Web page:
Many doctors, nurses, and other healthcare professionals are employees of the hospital they work at. Others are part of a private practice, owned and operated by a smaller circle of doctors. When an employee is negligent while at work, the employer can often be held responsible for the employee’s negligence. This is a “vicarious liability” doctrine called “respondeat superior.” Vicarious liability allows one party to be held accountable for someone else’s negligence. In the context of medicine, this means holding the hospital responsible for the negligence of its on-staff doctors and nurses.
In order to hold hospitals responsible this way, the employee physician must have been acting within the scope of their employment when they harmed you. For doctors, nurses, and other medical staff, this means they must have been treating your condition, performing surgery, doing tests, or otherwise providing you with healthcare. If the hospital staff member was off-duty, or otherwise acting outside of their role as a healthcare provider, then you may not be able to hold the hospital liable for the harms.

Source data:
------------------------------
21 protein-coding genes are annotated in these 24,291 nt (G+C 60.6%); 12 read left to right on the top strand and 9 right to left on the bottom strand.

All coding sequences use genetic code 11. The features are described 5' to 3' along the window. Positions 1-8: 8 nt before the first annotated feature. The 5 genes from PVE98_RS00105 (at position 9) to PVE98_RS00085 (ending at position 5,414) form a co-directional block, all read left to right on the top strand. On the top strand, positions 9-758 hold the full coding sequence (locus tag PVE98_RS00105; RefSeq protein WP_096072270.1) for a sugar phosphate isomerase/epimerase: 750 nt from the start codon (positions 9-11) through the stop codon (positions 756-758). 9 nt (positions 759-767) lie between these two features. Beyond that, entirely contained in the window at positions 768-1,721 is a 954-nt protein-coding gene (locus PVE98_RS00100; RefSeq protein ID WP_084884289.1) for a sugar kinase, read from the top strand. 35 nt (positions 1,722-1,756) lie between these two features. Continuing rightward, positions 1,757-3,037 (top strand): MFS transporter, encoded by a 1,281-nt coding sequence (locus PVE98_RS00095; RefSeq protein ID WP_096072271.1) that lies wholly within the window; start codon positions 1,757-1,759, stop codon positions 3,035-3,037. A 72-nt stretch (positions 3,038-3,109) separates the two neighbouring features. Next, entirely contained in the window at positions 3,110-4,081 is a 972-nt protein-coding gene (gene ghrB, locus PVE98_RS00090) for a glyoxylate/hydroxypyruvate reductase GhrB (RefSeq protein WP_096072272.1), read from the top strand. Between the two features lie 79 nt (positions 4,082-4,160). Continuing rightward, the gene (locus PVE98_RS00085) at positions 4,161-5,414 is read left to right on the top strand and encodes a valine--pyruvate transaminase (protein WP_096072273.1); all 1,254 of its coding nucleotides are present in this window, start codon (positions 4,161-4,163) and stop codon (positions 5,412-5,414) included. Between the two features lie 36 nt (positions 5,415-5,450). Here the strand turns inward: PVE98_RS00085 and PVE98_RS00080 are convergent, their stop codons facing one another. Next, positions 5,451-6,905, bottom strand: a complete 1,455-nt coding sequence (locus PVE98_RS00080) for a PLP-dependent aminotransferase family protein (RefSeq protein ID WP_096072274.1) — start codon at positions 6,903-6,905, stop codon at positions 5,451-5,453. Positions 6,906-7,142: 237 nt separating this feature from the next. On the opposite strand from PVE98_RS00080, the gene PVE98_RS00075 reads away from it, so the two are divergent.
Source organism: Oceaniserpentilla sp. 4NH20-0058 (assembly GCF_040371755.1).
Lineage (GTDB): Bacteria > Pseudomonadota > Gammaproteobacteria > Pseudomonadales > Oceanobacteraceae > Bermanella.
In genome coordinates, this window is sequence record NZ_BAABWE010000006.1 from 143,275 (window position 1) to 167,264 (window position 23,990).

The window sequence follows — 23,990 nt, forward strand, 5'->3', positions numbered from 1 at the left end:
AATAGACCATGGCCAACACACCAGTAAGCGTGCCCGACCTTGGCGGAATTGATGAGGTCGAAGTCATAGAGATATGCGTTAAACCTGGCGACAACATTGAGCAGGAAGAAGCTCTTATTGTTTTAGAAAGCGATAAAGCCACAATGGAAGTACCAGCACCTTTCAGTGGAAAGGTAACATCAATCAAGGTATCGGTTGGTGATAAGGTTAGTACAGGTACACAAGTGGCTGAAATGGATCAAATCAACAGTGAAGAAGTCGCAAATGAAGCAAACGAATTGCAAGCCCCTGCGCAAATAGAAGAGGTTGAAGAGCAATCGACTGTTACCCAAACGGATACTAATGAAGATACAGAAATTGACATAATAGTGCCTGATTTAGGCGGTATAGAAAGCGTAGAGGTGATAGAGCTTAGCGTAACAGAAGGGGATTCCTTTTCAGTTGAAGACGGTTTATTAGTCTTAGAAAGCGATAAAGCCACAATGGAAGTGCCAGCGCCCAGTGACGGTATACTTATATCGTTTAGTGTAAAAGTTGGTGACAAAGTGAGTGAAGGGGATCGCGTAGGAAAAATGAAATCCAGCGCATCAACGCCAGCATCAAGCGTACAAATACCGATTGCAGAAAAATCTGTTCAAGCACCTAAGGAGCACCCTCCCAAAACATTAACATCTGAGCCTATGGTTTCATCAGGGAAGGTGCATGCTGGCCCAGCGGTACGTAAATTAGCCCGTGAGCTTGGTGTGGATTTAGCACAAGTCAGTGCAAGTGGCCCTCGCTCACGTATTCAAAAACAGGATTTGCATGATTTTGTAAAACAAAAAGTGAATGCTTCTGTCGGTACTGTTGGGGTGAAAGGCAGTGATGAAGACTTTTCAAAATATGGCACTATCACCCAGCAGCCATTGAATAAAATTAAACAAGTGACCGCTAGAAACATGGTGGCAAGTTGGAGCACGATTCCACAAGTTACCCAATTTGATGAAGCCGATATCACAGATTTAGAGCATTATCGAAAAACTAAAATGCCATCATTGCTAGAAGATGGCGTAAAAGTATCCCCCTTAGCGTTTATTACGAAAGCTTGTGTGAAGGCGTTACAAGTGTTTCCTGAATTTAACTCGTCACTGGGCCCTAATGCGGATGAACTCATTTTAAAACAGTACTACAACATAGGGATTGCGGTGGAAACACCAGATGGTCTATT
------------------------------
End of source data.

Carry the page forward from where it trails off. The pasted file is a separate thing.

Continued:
Because some other medical professionals work for their own private practices, you cannot sue the hospital for their negligence. Instead, you must sue those doctors directly. They only have permission from the hospital to use their facilities, but are not their employees. Although, this does not mean the hospital had nothing to do with the harm, and you might still be able to sue the hospital for its own negligence.